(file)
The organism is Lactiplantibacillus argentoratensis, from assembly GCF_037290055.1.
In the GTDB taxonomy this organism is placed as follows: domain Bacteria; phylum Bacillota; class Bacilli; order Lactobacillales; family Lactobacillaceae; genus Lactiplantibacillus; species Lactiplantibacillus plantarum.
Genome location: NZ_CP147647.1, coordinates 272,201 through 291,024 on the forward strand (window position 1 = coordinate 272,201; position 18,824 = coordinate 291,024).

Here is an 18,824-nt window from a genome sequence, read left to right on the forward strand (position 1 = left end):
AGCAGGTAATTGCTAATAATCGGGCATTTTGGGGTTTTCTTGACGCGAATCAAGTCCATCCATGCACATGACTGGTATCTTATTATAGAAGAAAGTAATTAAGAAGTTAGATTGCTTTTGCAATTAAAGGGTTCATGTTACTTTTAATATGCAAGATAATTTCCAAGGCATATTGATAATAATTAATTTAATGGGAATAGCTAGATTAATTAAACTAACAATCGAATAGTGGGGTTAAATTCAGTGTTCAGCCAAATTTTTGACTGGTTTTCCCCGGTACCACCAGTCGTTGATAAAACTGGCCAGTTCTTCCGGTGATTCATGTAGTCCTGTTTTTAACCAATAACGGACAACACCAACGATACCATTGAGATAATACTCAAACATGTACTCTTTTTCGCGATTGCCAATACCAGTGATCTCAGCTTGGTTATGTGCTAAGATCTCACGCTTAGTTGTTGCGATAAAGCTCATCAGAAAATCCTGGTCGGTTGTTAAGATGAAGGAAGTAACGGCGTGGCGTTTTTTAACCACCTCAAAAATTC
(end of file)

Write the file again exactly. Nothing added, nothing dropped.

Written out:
The organism is Lactiplantibacillus argentoratensis, from assembly GCF_037290055.1.
In the GTDB taxonomy this organism is placed as follows: domain Bacteria; phylum Bacillota; class Bacilli; order Lactobacillales; family Lactobacillaceae; genus Lactiplantibacillus; species Lactiplantibacillus plantarum.
Genome location: NZ_CP147647.1, coordinates 272,201 through 291,024 on the forward strand (window position 1 = coordinate 272,201; position 18,824 = coordinate 291,024).

Here is an 18,824-nt window from a genome sequence, read left to right on the forward strand (position 1 = left end):
AGCAGGTAATTGCTAATAATCGGGCATTTTGGGGTTTTCTTGACGCGAATCAAGTCCATCCATGCACATGACTGGTATCTTATTATAGAAGAAAGTAATTAAGAAGTTAGATTGCTTTTGCAATTAAAGGGTTCATGTTACTTTTAATATGCAAGATAATTTCCAAGGCATATTGATAATAATTAATTTAATGGGAATAGCTAGATTAATTAAACTAACAATCGAATAGTGGGGTTAAATTCAGTGTTCAGCCAAATTTTTGACTGGTTTTCCCCGGTACCACCAGTCGTTGATAAAACTGGCCAGTTCTTCCGGTGATTCATGTAGTCCTGTTTTTAACCAATAACGGACAACACCAACGATACCATTGAGATAATACTCAAACATGTACTCTTTTTCGCGATTGCCAATACCAGTGATCTCAGCTTGGTTATGTGCTAAGATCTCACGCTTAGTTGTTGCGATAAAGCTCATCAGAAAATCCTGGTCGGTTGTTAAGATGAAGGAAGTAACGGCGTGGCGTTTTTTAACCACCTCAAAAATTC